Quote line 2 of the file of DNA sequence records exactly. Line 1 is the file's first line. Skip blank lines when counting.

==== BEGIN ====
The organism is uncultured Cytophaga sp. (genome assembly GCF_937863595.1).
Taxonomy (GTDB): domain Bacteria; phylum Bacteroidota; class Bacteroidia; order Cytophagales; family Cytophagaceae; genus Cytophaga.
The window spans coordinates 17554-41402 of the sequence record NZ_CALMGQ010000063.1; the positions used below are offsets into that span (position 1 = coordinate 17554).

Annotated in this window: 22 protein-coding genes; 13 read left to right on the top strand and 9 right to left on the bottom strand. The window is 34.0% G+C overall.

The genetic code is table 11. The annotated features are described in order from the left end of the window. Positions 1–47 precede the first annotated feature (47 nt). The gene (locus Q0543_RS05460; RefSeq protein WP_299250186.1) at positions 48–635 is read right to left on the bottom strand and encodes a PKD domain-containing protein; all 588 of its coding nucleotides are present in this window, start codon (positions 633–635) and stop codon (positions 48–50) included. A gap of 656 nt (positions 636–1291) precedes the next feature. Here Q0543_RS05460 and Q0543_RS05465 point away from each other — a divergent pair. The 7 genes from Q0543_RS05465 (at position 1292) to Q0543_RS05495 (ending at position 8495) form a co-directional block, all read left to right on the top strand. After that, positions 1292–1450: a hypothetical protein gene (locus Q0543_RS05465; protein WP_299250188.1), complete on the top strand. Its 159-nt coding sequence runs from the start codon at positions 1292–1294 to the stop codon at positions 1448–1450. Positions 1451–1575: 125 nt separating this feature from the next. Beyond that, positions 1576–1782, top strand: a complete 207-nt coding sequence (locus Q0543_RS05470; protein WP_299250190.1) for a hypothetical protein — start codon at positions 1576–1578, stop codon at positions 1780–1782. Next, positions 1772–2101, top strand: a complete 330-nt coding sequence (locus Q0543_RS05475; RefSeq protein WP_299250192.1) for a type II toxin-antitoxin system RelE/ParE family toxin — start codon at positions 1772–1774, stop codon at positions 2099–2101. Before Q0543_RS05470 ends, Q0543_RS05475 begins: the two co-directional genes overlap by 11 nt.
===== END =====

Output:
Taxonomy (GTDB): domain Bacteria; phylum Bacteroidota; class Bacteroidia; order Cytophagales; family Cytophagaceae; genus Cytophaga.